08.08.2022 •

Farm to table Reishi Part 2 (extraction)

After understanding how Reishi is cultivated sustainably, let’s talk about how this mushroom should be consumed to yield its full effects. Because Reishi is always dry-preserved after harvest, the traditional consumption method is to break up the herb into pieces, decoct it for several hours (often double boiling) and then drink the soup. This is however a very unappetizing way to consume as the active ingredients of Reishi are very bitter in nature, and can be off-putting to many.

Fortunately, as technology advances, Reishi extracts are now available in the form of essence powder. Similar to how herbal granules are produced, the extraction process begins by cutting up the fungus and processing it with the hot water extraction method.  A simplified version of this method is boiling the herbs in hot water for several hours until all the active ingredients are extracted. The solution is then reduced to a highly concentrated powder.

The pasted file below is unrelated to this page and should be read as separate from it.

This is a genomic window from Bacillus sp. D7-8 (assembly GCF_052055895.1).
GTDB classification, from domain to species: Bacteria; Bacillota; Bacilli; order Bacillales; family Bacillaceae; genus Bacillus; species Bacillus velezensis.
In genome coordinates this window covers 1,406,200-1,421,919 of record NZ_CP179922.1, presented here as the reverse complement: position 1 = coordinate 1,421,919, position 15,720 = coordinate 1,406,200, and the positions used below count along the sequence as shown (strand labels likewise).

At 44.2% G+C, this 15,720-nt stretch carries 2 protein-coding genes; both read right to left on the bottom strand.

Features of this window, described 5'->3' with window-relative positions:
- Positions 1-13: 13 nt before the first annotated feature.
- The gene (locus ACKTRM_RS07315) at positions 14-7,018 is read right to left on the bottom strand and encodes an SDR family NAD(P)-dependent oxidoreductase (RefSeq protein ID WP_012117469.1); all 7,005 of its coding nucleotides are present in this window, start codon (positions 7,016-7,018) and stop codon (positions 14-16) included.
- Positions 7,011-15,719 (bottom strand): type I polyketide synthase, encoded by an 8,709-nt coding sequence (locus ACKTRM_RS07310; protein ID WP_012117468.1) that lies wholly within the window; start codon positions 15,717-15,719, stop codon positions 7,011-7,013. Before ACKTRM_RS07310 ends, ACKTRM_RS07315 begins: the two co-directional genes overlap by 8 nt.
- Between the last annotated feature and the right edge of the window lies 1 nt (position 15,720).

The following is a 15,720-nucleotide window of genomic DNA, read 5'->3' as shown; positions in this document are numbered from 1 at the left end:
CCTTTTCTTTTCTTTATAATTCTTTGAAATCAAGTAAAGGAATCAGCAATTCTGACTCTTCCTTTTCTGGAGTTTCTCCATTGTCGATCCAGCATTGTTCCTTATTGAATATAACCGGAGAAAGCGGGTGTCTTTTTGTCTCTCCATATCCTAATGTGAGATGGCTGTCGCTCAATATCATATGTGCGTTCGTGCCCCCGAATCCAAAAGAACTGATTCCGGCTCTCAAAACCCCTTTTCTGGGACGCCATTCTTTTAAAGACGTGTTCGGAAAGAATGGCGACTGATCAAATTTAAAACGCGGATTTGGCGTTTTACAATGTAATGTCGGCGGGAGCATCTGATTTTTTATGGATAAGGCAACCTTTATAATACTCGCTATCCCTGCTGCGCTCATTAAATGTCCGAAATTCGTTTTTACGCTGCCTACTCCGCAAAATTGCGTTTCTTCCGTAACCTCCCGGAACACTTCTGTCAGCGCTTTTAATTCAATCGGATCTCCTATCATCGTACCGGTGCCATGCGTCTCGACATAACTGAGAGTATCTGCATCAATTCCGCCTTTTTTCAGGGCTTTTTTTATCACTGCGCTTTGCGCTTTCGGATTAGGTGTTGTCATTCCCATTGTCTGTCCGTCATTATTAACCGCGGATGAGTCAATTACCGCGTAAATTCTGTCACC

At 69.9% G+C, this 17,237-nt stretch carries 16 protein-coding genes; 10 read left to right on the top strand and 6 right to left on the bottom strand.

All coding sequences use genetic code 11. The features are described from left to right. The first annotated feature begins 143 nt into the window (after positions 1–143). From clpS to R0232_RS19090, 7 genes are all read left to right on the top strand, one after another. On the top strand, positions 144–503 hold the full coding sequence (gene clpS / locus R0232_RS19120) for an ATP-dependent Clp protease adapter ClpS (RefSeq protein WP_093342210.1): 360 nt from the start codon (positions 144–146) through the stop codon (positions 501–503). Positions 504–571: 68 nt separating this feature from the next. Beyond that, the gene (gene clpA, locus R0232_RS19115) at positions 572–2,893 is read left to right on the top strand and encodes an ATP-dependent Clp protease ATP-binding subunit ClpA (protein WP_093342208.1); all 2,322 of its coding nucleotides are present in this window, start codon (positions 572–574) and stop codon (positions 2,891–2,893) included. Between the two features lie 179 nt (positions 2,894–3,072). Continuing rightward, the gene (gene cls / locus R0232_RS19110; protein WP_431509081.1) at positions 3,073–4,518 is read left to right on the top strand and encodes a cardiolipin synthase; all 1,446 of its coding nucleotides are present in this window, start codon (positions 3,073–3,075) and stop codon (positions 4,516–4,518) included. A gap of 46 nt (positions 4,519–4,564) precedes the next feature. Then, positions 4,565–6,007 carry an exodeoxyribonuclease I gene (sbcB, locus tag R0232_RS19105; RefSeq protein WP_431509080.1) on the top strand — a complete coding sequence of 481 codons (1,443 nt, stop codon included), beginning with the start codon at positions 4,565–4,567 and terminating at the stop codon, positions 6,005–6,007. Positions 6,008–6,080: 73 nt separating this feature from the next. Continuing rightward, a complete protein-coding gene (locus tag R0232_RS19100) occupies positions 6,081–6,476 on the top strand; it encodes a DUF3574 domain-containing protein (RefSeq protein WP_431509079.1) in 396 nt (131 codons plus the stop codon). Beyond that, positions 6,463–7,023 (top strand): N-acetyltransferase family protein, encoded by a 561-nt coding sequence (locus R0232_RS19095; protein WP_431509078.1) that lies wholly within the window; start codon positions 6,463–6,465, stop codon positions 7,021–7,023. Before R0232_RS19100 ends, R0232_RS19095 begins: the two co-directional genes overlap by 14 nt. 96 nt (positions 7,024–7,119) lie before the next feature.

The concentrated powder can either be used by TCM practitioners or is then encapsulated for those who do not prefer the bitter taste.  It is important to note that high quality reishi products will only contain essense of a mature fruiting body of reishi that has undergone hot water extraction.    Without breaking down this herb, your body is unable to absorb the active ingredients.   There are many product in the market that offer reishi alternatives but they are not all equal in quality. One brand that I would recommend is Mikei Red Reishi.  With over 45 years of Japanese expertise, Mikei continues to produce high qualityreishi products that are both potent and effective.


Adrien Ip graduated from the International College of Traditional Chinese Medicine in Vancouver as a Doctor of Traditional Chinese Medicine and is currently a CTCMA-accredited Doctor of Traditional Chinese Medicine. Having completed his internship in Taiwan, Adrien has extensive practical experience in a hospital setting, including training in the intensive care and oncology unit. Currently, Adrien has a private practice in Vancouver and Richmond, British Columbia, focusing on internal medicine, autoimmune diseases and various complicated illnesses using a combination of herbs and acupuncture. Besides clinical practice, Adrien is also an instructor at TCICTCM, sharing his knowledge through the teaching of theoretical and clinical courses